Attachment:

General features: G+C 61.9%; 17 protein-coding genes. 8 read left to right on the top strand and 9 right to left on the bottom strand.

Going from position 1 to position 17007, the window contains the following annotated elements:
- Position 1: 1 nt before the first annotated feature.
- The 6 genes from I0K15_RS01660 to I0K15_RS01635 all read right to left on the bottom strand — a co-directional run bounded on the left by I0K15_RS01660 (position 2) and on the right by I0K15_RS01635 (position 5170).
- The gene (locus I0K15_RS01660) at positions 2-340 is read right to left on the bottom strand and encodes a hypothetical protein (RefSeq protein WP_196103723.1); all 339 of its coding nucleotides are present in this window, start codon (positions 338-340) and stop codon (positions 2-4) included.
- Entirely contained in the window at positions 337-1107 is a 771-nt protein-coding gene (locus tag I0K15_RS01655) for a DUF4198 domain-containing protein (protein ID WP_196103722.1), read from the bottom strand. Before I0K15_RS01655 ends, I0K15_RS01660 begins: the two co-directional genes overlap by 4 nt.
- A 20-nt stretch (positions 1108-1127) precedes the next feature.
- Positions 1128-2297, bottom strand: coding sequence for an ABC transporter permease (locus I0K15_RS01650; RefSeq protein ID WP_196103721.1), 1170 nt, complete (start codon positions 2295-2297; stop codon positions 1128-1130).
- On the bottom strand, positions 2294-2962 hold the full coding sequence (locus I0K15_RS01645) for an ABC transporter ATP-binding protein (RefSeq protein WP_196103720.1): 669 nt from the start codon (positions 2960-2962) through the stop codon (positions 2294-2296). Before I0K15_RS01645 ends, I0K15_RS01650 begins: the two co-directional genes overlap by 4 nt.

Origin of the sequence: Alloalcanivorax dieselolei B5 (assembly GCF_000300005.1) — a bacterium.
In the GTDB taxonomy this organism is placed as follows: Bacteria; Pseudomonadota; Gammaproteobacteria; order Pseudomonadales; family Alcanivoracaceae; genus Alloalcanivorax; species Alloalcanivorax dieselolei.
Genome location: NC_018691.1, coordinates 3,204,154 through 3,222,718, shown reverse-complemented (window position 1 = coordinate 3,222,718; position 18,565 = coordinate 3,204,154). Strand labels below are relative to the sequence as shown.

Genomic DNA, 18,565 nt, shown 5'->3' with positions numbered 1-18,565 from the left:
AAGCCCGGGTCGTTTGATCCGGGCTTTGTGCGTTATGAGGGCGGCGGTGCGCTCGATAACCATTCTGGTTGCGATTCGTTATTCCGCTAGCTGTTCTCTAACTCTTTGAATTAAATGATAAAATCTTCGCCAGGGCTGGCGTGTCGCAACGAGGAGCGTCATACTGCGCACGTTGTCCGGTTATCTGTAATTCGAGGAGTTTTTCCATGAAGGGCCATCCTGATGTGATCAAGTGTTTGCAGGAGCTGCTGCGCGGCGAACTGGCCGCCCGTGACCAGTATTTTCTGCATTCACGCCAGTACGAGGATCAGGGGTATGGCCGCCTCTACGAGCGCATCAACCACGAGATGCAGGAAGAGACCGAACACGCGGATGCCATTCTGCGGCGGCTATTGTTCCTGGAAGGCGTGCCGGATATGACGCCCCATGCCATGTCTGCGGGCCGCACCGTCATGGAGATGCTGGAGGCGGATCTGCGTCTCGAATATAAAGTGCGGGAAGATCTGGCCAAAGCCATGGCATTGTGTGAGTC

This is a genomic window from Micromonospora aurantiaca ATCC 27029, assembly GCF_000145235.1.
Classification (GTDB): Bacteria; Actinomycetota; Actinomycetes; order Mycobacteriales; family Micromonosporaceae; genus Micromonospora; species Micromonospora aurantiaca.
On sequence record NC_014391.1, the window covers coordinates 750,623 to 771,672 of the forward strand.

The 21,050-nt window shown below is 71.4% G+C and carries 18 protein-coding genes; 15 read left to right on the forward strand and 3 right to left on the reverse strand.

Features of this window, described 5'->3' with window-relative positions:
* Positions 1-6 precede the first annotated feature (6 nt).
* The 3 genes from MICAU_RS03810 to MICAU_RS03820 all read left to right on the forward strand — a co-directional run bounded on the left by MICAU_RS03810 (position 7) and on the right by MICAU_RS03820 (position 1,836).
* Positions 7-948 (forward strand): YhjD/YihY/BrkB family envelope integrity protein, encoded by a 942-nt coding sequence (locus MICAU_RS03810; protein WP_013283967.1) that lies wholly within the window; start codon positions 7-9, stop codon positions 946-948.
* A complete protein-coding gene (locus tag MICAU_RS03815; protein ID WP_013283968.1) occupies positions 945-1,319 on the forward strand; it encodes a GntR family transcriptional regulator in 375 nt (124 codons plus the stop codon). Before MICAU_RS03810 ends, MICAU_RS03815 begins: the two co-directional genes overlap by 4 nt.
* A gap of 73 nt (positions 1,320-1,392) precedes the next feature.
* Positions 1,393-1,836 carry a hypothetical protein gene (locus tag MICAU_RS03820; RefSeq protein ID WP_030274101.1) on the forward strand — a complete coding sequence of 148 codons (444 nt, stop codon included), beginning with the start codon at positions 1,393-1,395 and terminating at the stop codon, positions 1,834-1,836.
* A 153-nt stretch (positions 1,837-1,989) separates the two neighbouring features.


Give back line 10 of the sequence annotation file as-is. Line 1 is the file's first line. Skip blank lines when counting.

Origin of the sequence: Alloalcanivorax dieselolei B5 (assembly GCF_000300005.1) — a bacterium.